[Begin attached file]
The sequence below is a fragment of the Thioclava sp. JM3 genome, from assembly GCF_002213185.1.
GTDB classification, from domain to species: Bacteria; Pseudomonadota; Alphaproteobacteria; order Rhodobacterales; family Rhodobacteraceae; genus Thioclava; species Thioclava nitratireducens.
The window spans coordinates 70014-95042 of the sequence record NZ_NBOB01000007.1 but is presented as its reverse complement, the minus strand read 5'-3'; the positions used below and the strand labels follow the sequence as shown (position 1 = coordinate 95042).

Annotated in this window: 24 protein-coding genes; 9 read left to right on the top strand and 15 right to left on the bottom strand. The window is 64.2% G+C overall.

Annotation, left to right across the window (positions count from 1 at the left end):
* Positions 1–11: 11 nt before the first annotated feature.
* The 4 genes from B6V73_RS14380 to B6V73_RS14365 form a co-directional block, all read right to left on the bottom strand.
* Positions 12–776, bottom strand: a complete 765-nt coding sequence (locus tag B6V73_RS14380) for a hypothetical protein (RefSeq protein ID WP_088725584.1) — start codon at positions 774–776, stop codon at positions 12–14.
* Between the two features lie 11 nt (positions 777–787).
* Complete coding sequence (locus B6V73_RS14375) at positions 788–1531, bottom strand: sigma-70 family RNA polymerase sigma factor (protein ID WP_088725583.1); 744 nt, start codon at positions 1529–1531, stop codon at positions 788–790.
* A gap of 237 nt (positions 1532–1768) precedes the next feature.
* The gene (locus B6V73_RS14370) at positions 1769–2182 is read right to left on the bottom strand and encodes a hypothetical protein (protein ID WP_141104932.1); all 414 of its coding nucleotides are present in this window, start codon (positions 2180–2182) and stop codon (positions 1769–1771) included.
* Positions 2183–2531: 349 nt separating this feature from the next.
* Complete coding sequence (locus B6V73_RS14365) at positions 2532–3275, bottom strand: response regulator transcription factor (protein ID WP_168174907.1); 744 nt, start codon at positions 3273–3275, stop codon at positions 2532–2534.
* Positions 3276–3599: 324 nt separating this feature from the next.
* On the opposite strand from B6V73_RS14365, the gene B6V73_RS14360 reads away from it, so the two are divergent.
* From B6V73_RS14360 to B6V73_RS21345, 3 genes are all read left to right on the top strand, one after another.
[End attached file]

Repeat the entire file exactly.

The sequence below is a fragment of the Thioclava sp. JM3 genome, from assembly GCF_002213185.1.
GTDB classification, from domain to species: Bacteria; Pseudomonadota; Alphaproteobacteria; order Rhodobacterales; family Rhodobacteraceae; genus Thioclava; species Thioclava nitratireducens.
The window spans coordinates 70014-95042 of the sequence record NZ_NBOB01000007.1 but is presented as its reverse complement, the minus strand read 5'-3'; the positions used below and the strand labels follow the sequence as shown (position 1 = coordinate 95042).

Annotated in this window: 24 protein-coding genes; 9 read left to right on the top strand and 15 right to left on the bottom strand. The window is 64.2% G+C overall.

Annotation, left to right across the window (positions count from 1 at the left end):
* Positions 1–11: 11 nt before the first annotated feature.
* The 4 genes from B6V73_RS14380 to B6V73_RS14365 form a co-directional block, all read right to left on the bottom strand.
* Positions 12–776, bottom strand: a complete 765-nt coding sequence (locus tag B6V73_RS14380) for a hypothetical protein (RefSeq protein ID WP_088725584.1) — start codon at positions 774–776, stop codon at positions 12–14.
* Between the two features lie 11 nt (positions 777–787).
* Complete coding sequence (locus B6V73_RS14375) at positions 788–1531, bottom strand: sigma-70 family RNA polymerase sigma factor (protein ID WP_088725583.1); 744 nt, start codon at positions 1529–1531, stop codon at positions 788–790.
* A gap of 237 nt (positions 1532–1768) precedes the next feature.
* The gene (locus B6V73_RS14370) at positions 1769–2182 is read right to left on the bottom strand and encodes a hypothetical protein (protein ID WP_141104932.1); all 414 of its coding nucleotides are present in this window, start codon (positions 2180–2182) and stop codon (positions 1769–1771) included.
* Positions 2183–2531: 349 nt separating this feature from the next.
* Complete coding sequence (locus B6V73_RS14365) at positions 2532–3275, bottom strand: response regulator transcription factor (protein ID WP_168174907.1); 744 nt, start codon at positions 3273–3275, stop codon at positions 2532–2534.
* Positions 3276–3599: 324 nt separating this feature from the next.
* On the opposite strand from B6V73_RS14365, the gene B6V73_RS14360 reads away from it, so the two are divergent.
* From B6V73_RS14360 to B6V73_RS21345, 3 genes are all read left to right on the top strand, one after another.